Stay away from the Tattoo Parlor

http://www.behance.net/gallery/Tattoo-Shop-Mini-Comic-1/4527915Maybe my title enticed you to read this, because that was the idea. Well something must have done, otherwise you would not have got as far as these words. However, it is not just an eye-catching title; it does relate to the content. And the content is testing!

In December 2013, I read a good article on-line by Joel Peterson, Chairman of JetBlue Airways and attached to Stanford Business School. In this, there were some really solid ideas of useful things to pass on to the next generation, and particularly aimed at parents whose off-spring were about to spring off. With a title like “Life Lessons to Teach Kids Before They Leave Home”,  it’s what you would expect! Things like ‘There’s no substitute for hard work’. Check it out if you’re interested. There were also some responses to the ‘lessons’: “good point”, “how about ….”, but the one that grabbed me was “Where is ‘Stay away from the Tattoo Parlor?’ ….”

Now I am not sure what James Funk (Vice President at F.C. Ziegler Co.) meant by his response. Did he meant real Tattoo Parlors? For me it meant situations where it is easy to decide in haste, and regret at leisure. So I am told, having a tattoo in the first place is so much easier and cheaper (and ‘guaranteed of success’) than having it removed. So in these circumstances, it is better to be really sure of your decision before it is too late. The removal of a tattoo could involve physical pain, financial cost and reputational damage. Do we want those in our working lives?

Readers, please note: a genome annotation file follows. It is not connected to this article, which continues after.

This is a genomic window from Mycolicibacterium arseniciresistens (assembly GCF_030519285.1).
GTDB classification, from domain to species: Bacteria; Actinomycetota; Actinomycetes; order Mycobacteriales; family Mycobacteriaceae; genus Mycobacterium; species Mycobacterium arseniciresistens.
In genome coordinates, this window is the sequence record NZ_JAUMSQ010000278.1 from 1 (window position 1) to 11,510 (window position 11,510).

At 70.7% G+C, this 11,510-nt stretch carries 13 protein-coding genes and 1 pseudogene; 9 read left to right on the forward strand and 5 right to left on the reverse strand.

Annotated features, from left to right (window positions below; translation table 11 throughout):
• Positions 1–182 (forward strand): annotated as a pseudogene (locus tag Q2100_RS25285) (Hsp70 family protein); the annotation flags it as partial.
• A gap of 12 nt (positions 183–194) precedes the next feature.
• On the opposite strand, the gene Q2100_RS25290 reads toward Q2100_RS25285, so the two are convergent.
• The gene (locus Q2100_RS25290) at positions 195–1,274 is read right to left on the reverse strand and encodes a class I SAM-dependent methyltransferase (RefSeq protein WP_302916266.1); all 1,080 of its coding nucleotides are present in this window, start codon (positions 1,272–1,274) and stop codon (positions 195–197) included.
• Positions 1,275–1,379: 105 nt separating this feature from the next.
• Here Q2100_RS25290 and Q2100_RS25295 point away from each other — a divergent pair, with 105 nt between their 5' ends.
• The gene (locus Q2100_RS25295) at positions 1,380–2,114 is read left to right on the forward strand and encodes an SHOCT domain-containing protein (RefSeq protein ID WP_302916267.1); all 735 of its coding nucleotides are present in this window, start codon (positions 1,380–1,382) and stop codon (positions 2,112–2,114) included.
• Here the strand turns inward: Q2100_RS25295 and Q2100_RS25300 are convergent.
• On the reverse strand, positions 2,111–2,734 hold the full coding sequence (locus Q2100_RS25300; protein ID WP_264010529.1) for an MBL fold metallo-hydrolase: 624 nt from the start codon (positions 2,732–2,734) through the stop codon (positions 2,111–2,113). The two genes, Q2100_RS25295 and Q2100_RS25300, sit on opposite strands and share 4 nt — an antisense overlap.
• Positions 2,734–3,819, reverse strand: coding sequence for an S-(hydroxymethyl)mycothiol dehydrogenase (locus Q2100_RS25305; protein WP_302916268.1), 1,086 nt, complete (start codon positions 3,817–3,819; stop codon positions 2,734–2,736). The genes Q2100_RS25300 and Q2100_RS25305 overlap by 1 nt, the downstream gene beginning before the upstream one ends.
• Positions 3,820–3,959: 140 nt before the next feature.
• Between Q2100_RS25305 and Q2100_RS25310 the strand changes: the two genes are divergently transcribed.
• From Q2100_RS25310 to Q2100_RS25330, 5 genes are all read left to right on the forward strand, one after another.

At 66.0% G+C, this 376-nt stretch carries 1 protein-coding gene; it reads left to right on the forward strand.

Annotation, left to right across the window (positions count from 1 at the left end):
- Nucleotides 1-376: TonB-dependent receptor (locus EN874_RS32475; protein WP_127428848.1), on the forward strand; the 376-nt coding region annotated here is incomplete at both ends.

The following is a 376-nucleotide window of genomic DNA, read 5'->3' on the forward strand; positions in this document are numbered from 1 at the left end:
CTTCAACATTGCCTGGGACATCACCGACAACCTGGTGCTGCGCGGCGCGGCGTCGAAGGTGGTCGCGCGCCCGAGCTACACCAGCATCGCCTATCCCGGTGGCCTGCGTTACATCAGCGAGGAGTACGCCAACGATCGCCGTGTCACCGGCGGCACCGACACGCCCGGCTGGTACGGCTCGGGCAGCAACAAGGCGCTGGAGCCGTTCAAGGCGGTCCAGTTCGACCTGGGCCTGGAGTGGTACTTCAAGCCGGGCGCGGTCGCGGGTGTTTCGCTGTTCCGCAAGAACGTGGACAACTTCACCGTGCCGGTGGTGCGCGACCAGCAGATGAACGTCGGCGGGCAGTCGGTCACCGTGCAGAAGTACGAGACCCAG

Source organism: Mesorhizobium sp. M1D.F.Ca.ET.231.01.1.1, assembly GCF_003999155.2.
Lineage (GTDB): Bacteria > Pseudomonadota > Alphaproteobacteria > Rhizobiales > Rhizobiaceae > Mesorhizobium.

At the end of this article, I will leave you with some working-life tattoos I have seen, but before I do, I would like to expand on the three things that having to remove “a tattoo” could involve in the working environment. Physical pain could mean working excess hours (paid or unpaid) to resolve the situation. For many people, it is not whether it is paid or not paid that is the issue. Unexpectedly being required to rectify something can mess up all kind of plans, especially if it is something that with a little foresight could have been avoided. There is not only individual financial cost (and in one of the items listed below, it cost an employee his job!), but sometimes corporate cost – the product could not ship in time, or the volume of support calls meant 3 extra staff were required. Reputational damage can be harder to quantify, and can sometime be far more significant that the other two.

So, on to some ‘tattoos’. These are in no particular order, but each is a small action that caused real work far in excess of the time/money saved in the first instance.

  1. Removing comment lines in code (to make it run faster)
  2. Taking regular back-ups with no check that the back-up could actually be restored successfully
  3. Physically deleting all un-started test cases (to make the statistics look better)
  4. Not recording defects – tomorrow you may not remember
  5. Closing defects, merely to meet completion criteria
  6. De-scoping functionality that is required for other not de-scoped items to work. That is de-scoping without considering all the consequences
  7. “The Friday afternoon fix” – a small one-line change that we have not got time to test.
  8. “We will test it in Production”
  9. Leaving the Test environment in a broken state
  10. Manipulate the Test environment so that it is even less like Production

We live in an imperfect world, and in many situations there is never sufficient time to perform the testing that was planned, or in some cases is necessary. When advising on ship/no-ship decisions, there are difficult choices, and hard decisions have to be made. When making these hard decisions, consider whether we are truly staying away from the Tattoo Parlor. Hasty ‘Tattoo Parlor’ decisions can cost us all dear, and be difficult/lengthy to rectify, if this is possible. Even then, some tattoos are almost impossible to completely remove!

Peter Morgan, Freelance software tester @MorganpPeter

Web    www.Nicemove.biz.

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